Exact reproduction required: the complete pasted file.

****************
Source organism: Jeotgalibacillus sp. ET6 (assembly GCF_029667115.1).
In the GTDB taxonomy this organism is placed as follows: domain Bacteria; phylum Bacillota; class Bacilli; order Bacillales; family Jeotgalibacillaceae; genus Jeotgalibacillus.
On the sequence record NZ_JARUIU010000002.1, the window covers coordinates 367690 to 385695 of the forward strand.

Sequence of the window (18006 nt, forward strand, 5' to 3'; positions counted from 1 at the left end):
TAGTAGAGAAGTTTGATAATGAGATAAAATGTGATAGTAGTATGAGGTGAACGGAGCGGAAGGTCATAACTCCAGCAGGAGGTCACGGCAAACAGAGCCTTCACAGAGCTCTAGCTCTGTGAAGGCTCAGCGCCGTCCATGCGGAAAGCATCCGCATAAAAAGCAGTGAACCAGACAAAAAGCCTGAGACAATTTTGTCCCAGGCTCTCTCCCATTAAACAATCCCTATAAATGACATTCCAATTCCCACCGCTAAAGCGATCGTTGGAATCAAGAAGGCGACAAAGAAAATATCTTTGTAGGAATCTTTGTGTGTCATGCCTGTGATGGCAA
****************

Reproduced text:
Source organism: Jeotgalibacillus sp. ET6 (assembly GCF_029667115.1).
In the GTDB taxonomy this organism is placed as follows: domain Bacteria; phylum Bacillota; class Bacilli; order Bacillales; family Jeotgalibacillaceae; genus Jeotgalibacillus.
On the sequence record NZ_JARUIU010000002.1, the window covers coordinates 367690 to 385695 of the forward strand.

Sequence of the window (18006 nt, forward strand, 5' to 3'; positions counted from 1 at the left end):
TAGTAGAGAAGTTTGATAATGAGATAAAATGTGATAGTAGTATGAGGTGAACGGAGCGGAAGGTCATAACTCCAGCAGGAGGTCACGGCAAACAGAGCCTTCACAGAGCTCTAGCTCTGTGAAGGCTCAGCGCCGTCCATGCGGAAAGCATCCGCATAAAAAGCAGTGAACCAGACAAAAAGCCTGAGACAATTTTGTCCCAGGCTCTCTCCCATTAAACAATCCCTATAAATGACATTCCAATTCCCACCGCTAAAGCGATCGTTGGAATCAAGAAGGCGACAAAGAAAATATCTTTGTAGGAATCTTTGTGTGTCATGCCTGTGATGGCAA